Universe of Spectroscopy

Author: Akito Tajitsu

What would you like to introduce to readers in this series?

Roughly speaking, the universe consists of stars and other materials (gas and dust between stars). A galaxy is an aggregate of these stars and gases, and a collection of galaxies is a galaxy cluster.
A planetary nebula, picked up in this topic, is a celestial object that tries to return back to gas and dust by releasing these materials that a star at the end of its life is composed of.
When these released gases get together, a new star is born. So, in this way, metempsychosis takes place in the universe.

However, the released gas is not totally the same as the gas that existed at the original star birth.
The gas has heavy atoms that come from the fusion reaction inside the star throughout its life.
Stars leave evidence of their existence in the next generation like this, continuing and stacking this process again and again. We call this chemical evolution.
Also, in the same way, a supernova explosion is a stage of chemical evolution.
A supernova is a phenomenon that more commonly takes place among younger and heavier stars than those that become planetary nebula. The amount of materials released and the effect on the environment would be much greater.

Because the exploded celestial object temporarily becomes very bright, many astronomers research this phenomenon even if it takes place in a distant galaxy.
On the other hand, the effect of planetary nebula chemical evolution should not be ignored. It is believed that some elements are made in lighter mass stars that do not explode and become older gradually.
In addition, it is interesting that a small number of planetary nebulae develop from very old stars born in almost the same year as the galaxy's birth.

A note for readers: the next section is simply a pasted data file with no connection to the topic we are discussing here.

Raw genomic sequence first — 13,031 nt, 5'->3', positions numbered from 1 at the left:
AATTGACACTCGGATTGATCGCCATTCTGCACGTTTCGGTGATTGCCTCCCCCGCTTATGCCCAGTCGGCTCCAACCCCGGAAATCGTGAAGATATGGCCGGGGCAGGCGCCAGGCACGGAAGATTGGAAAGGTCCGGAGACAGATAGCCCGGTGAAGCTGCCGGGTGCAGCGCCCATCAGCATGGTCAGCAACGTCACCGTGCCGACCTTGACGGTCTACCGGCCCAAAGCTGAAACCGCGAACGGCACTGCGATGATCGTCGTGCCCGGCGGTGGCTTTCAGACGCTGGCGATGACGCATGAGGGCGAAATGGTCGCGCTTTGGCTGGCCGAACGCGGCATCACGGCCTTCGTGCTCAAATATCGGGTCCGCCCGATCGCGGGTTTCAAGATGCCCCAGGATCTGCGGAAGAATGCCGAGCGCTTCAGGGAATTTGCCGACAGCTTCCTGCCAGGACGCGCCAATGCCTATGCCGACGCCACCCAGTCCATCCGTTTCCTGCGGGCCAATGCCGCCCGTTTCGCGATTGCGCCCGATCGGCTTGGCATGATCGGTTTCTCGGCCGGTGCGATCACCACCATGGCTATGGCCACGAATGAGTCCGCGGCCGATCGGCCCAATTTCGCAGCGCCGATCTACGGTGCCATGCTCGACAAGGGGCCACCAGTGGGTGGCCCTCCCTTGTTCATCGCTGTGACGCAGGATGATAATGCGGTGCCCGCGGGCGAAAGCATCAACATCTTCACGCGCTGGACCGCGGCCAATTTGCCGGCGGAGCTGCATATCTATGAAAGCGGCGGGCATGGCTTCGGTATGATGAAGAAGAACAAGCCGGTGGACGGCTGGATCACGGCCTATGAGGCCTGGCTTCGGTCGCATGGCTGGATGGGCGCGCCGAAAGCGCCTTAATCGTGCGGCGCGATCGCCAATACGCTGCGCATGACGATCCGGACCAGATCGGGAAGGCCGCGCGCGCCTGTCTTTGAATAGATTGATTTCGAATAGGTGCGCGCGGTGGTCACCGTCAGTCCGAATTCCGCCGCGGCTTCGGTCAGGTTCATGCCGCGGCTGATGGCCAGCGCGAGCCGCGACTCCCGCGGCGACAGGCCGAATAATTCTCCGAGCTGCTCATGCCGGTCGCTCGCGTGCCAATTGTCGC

I want you to know we are trying to figure out the history of galaxies from the research of such celestial objects.

Bright planetary nebulae, such as Ring Nebula (M57), can be observed with a telescope of about 10 cm. With such an instrument, you would have many chances to observe the stars at star gazing parties and so on.
It is also thought that our sun has a high probability of ending its life as a planetary nebula in the distant future after several billion years.
It would be fun to look through a telescope thinking about the cycle on a larger time scale of the metempsychosis that is one hundred million times longer than our life.

My research field and current interests:

I have worked at the forefront of observation as a support scientist for the Subaru Telescope. I want to take part in next-generation telescope planning, such as planning for the TMT (Thirty Meter Telescope), taking advantage of my experiences. And then I would like to investigate the root of each galaxy in detail by researching planetary nebulae in the Andromeda Galaxy or more distant galaxies using these telescopes.


Akito Tajitsu
Subaru Telescope
Job Title
Support Astronomer
Field of Expertise
Observational Astronomy, Stellar Physics